Greece to See Further Protests as Austerity Vote Looms
Country was gripped by a general strike Wednesday for a second day
Elinda Labropoulou and Laura Smith-Spark CNN
November 07, 2012
Tens of thousands of protesters are expected to take to the streets of the capital later to demonstrate against further cuts.
Greek media are anticipating a cliffhanger in parliament late Wednesday night, with passage of the austerity measures expected by just a handful of votes. Parliament's economic affairs committee approved the bill late Tuesday.
If legislators do not pass the austerity measures, it will endanger the payout of the next international bailout installment of 31.5 billion euros, which the government desperately needs to stay in operation. Without the funds, it says, it will run out of money by mid-November.
But Greeks are furious about the effects of multiple rounds of belt-tightening, which have resulted in cuts to pensions and pay and seen unemployment in Greece's fifth year of recession soar to more than 25%.
More than one-fifth of the population could face poverty, defined as a family of four on an income of 13,842 euros (about $17,500) per year, state news agency AMNA has reported.
Police estimated that 35,000 people joined a peaceful protest Tuesday, in what some analysts characterized as a "dress rehearsal" for Wednesday's rally, which is timed to coincide with the lawmakers' vote.
Ahead of the latest demonstration, the streets around Athens' central Syntagma Square -- the scene of many violent confrontations between police and protesters in past months -- were eerily quiet.
There were no taxis or buses in the streets, but posters calling on people to take part in the rally were plastered on almost every lamppost. Metro and suburban railway services resumed Wednesday afternoon, but the 48-hour strike continues to paralyze many other businesses and public services.
Under the bill, which sets out reforms and fiscal measures worth 13.5 billion euros over the next two years, the retirement age will rise from 65 to 67. Pensions will also be cut on average between 5% and 15%.
Some salaries in the public sector will be reduced by about a third, and several bonuses will be scrapped.
The thorniest issue is that of labor law changes.
The bill gives the government the right to set the minimum wage as of April of next year. It also reduces the redundancy notice period -- the time given to workers to leave their jobs after being laid off -- and limits compensation for workers with more than 16 years of service, as well as allowing shops the right to ask employees to work more flexible hours.
The anger in the Greek population against the latest round of cuts, which come on top of many others, runs deep.
Melina Grigoriadou, a 50-year-old married businesswoman with two children, told CNN: "The measures just never stop. Every time, politicians say they are going to be the last measures ... they are never the last.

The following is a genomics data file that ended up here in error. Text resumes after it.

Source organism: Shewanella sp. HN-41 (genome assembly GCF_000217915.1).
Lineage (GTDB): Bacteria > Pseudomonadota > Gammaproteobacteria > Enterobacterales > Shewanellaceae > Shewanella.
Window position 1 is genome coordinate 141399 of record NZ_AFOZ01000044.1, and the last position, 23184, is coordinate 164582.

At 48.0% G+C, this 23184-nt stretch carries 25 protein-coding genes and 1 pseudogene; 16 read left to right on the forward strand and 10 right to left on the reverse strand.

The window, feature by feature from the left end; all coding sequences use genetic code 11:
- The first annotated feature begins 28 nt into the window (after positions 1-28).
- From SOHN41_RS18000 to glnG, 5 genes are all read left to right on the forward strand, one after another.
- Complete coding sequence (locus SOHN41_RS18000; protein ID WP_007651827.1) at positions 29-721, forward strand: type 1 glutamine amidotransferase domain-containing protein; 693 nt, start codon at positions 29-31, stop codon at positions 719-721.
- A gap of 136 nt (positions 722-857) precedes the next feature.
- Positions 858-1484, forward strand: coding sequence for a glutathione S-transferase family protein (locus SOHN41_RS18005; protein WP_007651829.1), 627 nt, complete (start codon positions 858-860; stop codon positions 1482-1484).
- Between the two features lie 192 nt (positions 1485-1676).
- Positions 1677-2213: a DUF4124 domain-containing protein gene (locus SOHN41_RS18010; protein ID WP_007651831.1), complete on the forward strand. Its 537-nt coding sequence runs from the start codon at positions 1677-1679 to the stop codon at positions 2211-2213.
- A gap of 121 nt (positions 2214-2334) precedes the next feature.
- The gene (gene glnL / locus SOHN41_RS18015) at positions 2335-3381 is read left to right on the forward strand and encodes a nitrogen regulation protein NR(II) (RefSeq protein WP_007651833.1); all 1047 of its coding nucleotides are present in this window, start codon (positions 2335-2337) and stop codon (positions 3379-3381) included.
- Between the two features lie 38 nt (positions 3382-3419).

"There is no end in this, there's no solution. The measures are awful -- it's not austerity, it's something even worse."
Although Grigoriadou works for an export company that has not cut wages, she said her family's income has fallen by almost a third because of new taxes, higher utility bills and inflation.
As she looks around in Thessaloniki, Greece's second-largest city, she sees real poverty affecting those who have seen their incomes and pensions drastically cut, or had their jobs suddenly disappear. Despite paying for social security from her wages, getting a doctor's appointment now takes months and medicines are costly, she added.
What makes the hardship worse is that the international funds Greece stands to receive will not go to help create jobs or support infrastructure, Grigoriadou said, but to service its huge debt.
Some critics of austerity have called for economic stimulus programs instead, like those implemented in the United States.
But if Greece is to stick to the course laid out by the so-called troika -- the European Commission, the European Central Bank and the International Monetary Fund -- more budget cuts will be necessary, as the country's debt woes are worse than previously believed.
Recent budget projections for the Greek government exceed the worst-case scenarios envisioned by international lenders when they agreed to a bailout, according to a Financial Times report published by CNN.
However, the hardship many Greek people are suffering has resulted in dogged opposition in parliament to deeper cuts, including within the ruling coalition.
The Democratic Party of the Left, or DIMAR, one of three parties making up the coalition headed up by Prime Minister Antonis Samaras, has said it will abstain from the vote on the new round of austerity measures, turning in blank ballots. But it plans to vote Sunday to approve the government's new budget.
Samaras' own center-right New Democracy party is expected to vote in favor of the package.
Although the third coalition member -- the socialist party Pasok -- supports the cuts, individual party members have come out against them and could defect, putting the vote in jeopardy.
Radical leftist party Syriza, bitterly opposed to austerity and closely connected to Greek unions, calls on its website for Greeks to demonstrate against the "rape" of democracy and the dashing of the hopes of the people.
Samaras has warned that if the measures don't pass and international funds don't arrive, the nation could plunge into chaos. He is pushing for Greece to receive more than the 31.5 billion euros expected in the latest installment "so that there is a significant effect on the real economy."
Greece, and particularly Athens, has seen repeated street demonstrations against the austerity measures imposed on the nation, some of which have turned violent.
CNN's Elinda Labropoulou reported from Athens and Laura Smith-Spark from London.